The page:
So I did some quick math. And we have, as of this episode that we're recording right now, we will have 263 published podcast episodes, that includes full length episodes, our quick tips, our bonuses, and our trailer, so maybe we'll call it 262. But that's still pretty impressive. And you're right, that adds a ton of credibility, because you're, we're committed to something. But one thing that it also does, and you may have mentioned this while I was mapping, is it. Like, if if we can say to somebody, yeah, I have 262 podcast episodes published, their first thought is probably, oh, that person knows a lot. And you, like I said, You made might have said that while I was scrolled away, having to figure out how many guys is

Jennie Wright 11:36
directly I think, I think you're saying it more directly than I did. I just said, it kind of creates that credibility piece. But you're talking about the fact that it actually means that you know, a lot.

Alyson Lex 11:44
If you can talk about a lot, How much must you know?

Jennie Wright 11:48
Or how much how much you'd be able to be as about I don't know, I mean, 262 episodes of God knows what?

Alyson Lex 11:55
Well, and I remember, we had a conversation. It could have been weeks, it could have been months ago at this point. I don't really recall. But I was, I was saying to you, like, we can't do that episode. We already did it. We already talked about that. And what did I say? You said, Yeah, but not from this angle? Yeah. We didn't talk about it like this. And so that, I think is another big myth that keeps people from creating or feeling good about any kind of content strategies, they feel like they have to always be doing something brand spanking new that's never been done in the world before ever imposed is impossible.

Jennie Wright 12:40
And also, what happens with your audience, Allison, you know, I'm gonna you know, what I'm gonna say? They haven't seen all your stuff. That's right.

Alyson Lex 12:49
They haven't. I was like, I don't know what you're gonna say, my dude or hat is in the other room. But yeah, they haven't seen it all they haven't heard at all.

Jennie Wright 12:59
And most likely, people aren't going to go back to your origin episodes, your origin blogs, necessarily, they're not necessarily going to read the first dozen, chances are, they're not going to see it. So when I was doing that crazy Facebook Live thing that I was on. I know, it's insane. I have 86 Facebook Live episodes that I found. Anyways, I you know, I kept repeating the same content from a different theme, or from a different point of view, because the same questions keep coming up, they just get phrased a little bit differently. I find so and the same people struggle with the same problem. You actually we'll never run out of things to say if you're actually listening to your audience and the problem that your audience is explaining. And if you ever run into a content, development, strategy issues, just go into the places where your people are playing online, and see what complaints and questions and issues that they're bringing up. You've got fodder for days. Just absolutely. Like I mean, Alison's always screenshotting stuff. There's a Facebook group that we're both in about a topic that we're both interested in. And she'll screenshot me stuff going, oh, you should do you should do a thing on that. Or, oh, we need to do a podcast about that. So we do this to each other all the time. Because those areas that your customers hanging out in and asking those questions, they might get a couple answers on that post. But they are not the only person with that question. It's just the fact that you saw it in a Facebook group or it was posted somewhere. So grabbing that, and converting that into a piece of content is great. The other thing that Allison is going to tell you and I'm going to say it because I do have my mind made her hat in the room and I'm wearing it is that she'll always tell you that. Yeah, you can have that set. She's got a sad face.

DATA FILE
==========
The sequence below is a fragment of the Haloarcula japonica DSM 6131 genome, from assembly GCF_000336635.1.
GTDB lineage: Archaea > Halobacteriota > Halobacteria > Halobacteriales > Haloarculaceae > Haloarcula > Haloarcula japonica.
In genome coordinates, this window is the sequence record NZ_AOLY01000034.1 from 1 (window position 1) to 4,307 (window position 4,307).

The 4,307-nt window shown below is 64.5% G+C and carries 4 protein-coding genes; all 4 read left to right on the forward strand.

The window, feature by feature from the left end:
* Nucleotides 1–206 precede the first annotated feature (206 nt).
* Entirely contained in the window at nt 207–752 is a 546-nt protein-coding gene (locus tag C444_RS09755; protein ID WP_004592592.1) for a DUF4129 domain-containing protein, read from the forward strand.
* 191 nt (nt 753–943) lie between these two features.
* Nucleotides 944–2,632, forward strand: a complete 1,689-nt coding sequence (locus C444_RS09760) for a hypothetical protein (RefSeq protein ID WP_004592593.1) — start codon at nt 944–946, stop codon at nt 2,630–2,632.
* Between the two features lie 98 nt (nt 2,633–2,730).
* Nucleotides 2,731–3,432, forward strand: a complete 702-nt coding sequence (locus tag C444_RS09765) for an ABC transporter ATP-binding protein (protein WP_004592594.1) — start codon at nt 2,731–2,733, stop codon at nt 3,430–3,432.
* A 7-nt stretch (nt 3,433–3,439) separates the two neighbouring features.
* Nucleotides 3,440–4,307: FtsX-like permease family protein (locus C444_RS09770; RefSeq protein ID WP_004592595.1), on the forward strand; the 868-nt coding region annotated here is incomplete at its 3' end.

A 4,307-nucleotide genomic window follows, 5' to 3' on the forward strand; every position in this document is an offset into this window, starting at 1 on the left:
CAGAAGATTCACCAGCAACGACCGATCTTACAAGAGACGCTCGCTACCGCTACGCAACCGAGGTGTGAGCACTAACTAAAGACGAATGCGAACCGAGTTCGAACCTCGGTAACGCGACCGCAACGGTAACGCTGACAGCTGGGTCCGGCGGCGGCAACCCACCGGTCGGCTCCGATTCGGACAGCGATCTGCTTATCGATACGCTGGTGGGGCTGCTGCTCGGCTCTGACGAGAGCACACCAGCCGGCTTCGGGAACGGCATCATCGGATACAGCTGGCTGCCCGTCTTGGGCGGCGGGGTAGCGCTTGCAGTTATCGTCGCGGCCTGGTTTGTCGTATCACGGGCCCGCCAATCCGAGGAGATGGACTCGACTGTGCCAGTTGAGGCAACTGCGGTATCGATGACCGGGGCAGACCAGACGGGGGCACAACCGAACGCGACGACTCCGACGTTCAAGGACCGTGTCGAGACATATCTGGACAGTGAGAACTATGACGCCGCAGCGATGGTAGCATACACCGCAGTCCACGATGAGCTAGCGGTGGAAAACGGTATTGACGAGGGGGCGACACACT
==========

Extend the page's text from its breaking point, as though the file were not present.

Alyson Lex 14:41
No, I'm very curious about what you're going to say.